“We stand by our commitment and intention to continue working with and developing the facilities at the Alang yards just as we continue to support global initiatives to ensure equal international requirements and conditions. Only global regulation will ensure a definitive stop to the critical conditions that we see today.”
Facts on cases
1. North Sea Producer
The FPSO North Sea Producer operated in the UK North Sea from 1997–2015 and was owned by the North Sea Production Company Limited (NSPC), an independent British company owned 50/50 by Maersk and Odebrecht, a Brazilian company.
Following contract termination, the North Sea Producer was sold and transferred to a buyer in April 2016 on an “as is, where is” basis, whereby the buyer took over operational and legal responsibility for the unit.
In August 2016, Maersk was made aware of the fact that the North Sea Producer had been sent to a recycling yard in Bangladesh, where conditions do not meet the requirements of the Hong Kong Convention. Maersk had contractually bound the buyer to the Hong Kong Convention but the buyer chose to violate the contract.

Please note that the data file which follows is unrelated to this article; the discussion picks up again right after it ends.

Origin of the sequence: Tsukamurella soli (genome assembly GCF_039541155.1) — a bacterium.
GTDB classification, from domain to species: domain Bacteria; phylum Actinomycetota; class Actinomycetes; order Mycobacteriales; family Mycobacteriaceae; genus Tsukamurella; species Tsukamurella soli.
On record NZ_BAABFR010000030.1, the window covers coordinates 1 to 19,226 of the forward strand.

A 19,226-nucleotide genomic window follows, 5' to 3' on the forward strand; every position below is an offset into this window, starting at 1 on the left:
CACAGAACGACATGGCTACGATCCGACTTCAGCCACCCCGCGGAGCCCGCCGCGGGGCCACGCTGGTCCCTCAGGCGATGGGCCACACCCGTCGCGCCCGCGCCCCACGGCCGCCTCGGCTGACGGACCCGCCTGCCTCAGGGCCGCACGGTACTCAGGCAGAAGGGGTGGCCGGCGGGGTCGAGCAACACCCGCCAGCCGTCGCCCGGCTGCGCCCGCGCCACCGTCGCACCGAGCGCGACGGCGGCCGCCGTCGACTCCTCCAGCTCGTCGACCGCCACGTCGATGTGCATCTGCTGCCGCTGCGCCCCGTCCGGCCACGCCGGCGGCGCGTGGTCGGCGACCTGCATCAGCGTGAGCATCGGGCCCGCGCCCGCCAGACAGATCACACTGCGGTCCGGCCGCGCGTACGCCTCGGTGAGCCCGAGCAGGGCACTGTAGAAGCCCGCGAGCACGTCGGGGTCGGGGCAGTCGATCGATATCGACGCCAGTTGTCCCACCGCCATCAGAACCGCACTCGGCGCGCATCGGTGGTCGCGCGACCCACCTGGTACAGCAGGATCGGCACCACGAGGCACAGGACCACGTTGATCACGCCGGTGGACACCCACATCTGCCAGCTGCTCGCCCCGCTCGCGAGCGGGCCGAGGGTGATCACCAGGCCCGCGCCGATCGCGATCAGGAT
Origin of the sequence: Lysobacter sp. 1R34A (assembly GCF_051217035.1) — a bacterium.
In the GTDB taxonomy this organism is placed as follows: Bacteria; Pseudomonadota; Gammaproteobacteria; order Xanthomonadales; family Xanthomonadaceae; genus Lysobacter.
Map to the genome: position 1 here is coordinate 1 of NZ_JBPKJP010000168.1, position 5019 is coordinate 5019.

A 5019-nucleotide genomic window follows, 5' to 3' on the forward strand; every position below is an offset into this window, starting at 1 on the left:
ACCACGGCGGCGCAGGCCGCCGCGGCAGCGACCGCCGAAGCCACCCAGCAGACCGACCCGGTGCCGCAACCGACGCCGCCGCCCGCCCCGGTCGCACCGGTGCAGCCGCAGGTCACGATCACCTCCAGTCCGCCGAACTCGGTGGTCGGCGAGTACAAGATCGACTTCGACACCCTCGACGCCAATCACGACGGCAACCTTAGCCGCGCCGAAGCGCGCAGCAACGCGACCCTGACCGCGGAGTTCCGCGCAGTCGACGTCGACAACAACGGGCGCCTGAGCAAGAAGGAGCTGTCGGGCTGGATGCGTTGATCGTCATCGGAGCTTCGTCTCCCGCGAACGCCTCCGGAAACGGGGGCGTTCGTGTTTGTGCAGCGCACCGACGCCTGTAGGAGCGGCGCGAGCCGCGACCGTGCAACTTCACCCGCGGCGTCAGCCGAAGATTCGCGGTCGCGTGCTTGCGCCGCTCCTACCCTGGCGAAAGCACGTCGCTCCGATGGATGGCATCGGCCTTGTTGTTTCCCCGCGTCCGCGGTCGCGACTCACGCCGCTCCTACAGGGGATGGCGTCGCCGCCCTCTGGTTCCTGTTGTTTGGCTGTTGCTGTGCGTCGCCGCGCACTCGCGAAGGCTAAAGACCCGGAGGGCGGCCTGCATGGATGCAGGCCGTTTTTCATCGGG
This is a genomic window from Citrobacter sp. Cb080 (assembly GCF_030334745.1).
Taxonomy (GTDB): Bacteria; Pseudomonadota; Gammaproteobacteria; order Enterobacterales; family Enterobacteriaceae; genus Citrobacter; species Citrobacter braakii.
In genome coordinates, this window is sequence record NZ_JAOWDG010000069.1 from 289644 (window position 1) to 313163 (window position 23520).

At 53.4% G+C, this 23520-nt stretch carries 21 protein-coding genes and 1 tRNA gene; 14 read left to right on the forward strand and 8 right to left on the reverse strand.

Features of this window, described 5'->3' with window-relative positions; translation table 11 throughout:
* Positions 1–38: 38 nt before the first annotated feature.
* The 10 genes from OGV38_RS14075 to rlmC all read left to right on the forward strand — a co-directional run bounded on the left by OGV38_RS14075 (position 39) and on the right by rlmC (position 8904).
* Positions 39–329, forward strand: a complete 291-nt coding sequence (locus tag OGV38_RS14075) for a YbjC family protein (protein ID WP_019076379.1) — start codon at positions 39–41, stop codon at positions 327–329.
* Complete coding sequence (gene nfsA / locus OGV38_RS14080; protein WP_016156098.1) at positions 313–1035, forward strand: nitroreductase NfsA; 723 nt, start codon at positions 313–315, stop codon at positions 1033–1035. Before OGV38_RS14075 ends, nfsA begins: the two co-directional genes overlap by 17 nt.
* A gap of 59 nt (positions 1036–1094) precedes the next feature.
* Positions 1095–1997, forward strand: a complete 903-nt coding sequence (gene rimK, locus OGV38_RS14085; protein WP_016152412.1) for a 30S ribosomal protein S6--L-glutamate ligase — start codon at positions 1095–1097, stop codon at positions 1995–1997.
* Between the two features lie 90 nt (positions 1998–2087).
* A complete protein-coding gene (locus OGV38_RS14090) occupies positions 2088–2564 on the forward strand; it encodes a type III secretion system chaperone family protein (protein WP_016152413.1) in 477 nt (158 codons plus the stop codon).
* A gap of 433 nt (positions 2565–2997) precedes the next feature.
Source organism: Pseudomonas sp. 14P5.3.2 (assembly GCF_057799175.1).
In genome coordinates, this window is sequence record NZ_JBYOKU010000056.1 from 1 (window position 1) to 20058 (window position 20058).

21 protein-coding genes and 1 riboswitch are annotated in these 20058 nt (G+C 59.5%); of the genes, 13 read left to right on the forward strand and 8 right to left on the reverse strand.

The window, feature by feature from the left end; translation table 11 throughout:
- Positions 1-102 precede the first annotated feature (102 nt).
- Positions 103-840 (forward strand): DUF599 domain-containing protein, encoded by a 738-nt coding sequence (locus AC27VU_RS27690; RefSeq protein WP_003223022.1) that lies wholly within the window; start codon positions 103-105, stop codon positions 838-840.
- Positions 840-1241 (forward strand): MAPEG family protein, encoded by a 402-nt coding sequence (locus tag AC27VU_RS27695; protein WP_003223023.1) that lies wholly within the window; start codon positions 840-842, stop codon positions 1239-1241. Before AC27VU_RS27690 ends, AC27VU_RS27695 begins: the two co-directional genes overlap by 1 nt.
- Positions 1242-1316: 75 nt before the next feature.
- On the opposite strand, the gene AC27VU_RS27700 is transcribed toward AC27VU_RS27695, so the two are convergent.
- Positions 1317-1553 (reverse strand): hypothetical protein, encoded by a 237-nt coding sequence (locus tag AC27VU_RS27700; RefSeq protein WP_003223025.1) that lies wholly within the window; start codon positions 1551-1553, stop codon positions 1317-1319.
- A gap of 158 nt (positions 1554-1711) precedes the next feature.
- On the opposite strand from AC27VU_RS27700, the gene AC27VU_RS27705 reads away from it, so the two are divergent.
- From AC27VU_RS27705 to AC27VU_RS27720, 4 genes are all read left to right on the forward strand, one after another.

An internal legal study has concluded that neither Maersk nor NSPC can prevent the recycling from taking place or impose a financial legal claim against the buyer. The Maersk Group has subsequently broken all commercial relations with the buyer.
In 2005, Maersk acquired P&O Nedlloyd and with this company, a chartering agreement relating to 14 container ships, called Starflotte.
Maersk later estimated that the ships did not meet its requirements for the remaining contract period and negotiated an agreement with the owners regarding the termination of the rental agreement and recycling of the ships, in return for compensation.
The steel price the owner could obtain for recycling the vessels was included in the calculation of the commercial transactions between Maersk and the ships’ owner at the termination of the agreement. The vessels were subsequently recycled at sub-standard yards when their contracts ended in 2013.